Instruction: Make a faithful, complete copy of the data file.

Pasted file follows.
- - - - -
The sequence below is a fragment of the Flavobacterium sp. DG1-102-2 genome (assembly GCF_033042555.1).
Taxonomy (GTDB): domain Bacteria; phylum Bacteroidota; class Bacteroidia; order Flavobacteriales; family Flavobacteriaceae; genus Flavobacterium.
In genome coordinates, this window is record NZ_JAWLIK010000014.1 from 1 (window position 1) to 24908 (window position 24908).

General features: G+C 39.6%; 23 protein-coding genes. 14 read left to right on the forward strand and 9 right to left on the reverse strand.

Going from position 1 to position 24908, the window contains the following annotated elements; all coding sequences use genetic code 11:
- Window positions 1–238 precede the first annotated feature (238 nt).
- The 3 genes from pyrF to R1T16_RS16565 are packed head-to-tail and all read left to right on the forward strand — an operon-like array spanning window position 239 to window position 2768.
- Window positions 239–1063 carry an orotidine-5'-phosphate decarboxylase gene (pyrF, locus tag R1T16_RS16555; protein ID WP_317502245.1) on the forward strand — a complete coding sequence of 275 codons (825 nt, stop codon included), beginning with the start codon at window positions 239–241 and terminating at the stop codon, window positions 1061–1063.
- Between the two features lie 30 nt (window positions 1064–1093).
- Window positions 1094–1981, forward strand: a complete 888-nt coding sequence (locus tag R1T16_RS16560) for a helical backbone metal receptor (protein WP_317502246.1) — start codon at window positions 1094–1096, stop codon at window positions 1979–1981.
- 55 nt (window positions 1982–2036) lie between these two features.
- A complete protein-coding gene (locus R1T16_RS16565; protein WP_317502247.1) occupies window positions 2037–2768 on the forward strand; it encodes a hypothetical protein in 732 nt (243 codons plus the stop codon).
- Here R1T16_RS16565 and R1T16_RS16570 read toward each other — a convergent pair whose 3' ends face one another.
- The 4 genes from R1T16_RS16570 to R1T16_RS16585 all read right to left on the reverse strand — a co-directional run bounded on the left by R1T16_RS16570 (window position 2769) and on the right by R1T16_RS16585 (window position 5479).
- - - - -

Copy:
The sequence below is a fragment of the Flavobacterium sp. DG1-102-2 genome (assembly GCF_033042555.1).
Taxonomy (GTDB): domain Bacteria; phylum Bacteroidota; class Bacteroidia; order Flavobacteriales; family Flavobacteriaceae; genus Flavobacterium.
In genome coordinates, this window is record NZ_JAWLIK010000014.1 from 1 (window position 1) to 24908 (window position 24908).

General features: G+C 39.6%; 23 protein-coding genes. 14 read left to right on the forward strand and 9 right to left on the reverse strand.

Going from position 1 to position 24908, the window contains the following annotated elements; all coding sequences use genetic code 11:
- Window positions 1–238 precede the first annotated feature (238 nt).
- The 3 genes from pyrF to R1T16_RS16565 are packed head-to-tail and all read left to right on the forward strand — an operon-like array spanning window position 239 to window position 2768.
- Window positions 239–1063 carry an orotidine-5'-phosphate decarboxylase gene (pyrF, locus tag R1T16_RS16555; protein ID WP_317502245.1) on the forward strand — a complete coding sequence of 275 codons (825 nt, stop codon included), beginning with the start codon at window positions 239–241 and terminating at the stop codon, window positions 1061–1063.
- Between the two features lie 30 nt (window positions 1064–1093).
- Window positions 1094–1981, forward strand: a complete 888-nt coding sequence (locus tag R1T16_RS16560) for a helical backbone metal receptor (protein WP_317502246.1) — start codon at window positions 1094–1096, stop codon at window positions 1979–1981.
- 55 nt (window positions 1982–2036) lie between these two features.
- A complete protein-coding gene (locus R1T16_RS16565; protein WP_317502247.1) occupies window positions 2037–2768 on the forward strand; it encodes a hypothetical protein in 732 nt (243 codons plus the stop codon).
- Here R1T16_RS16565 and R1T16_RS16570 read toward each other — a convergent pair whose 3' ends face one another.
- The 4 genes from R1T16_RS16570 to R1T16_RS16585 all read right to left on the reverse strand — a co-directional run bounded on the left by R1T16_RS16570 (window position 2769) and on the right by R1T16_RS16585 (window position 5479).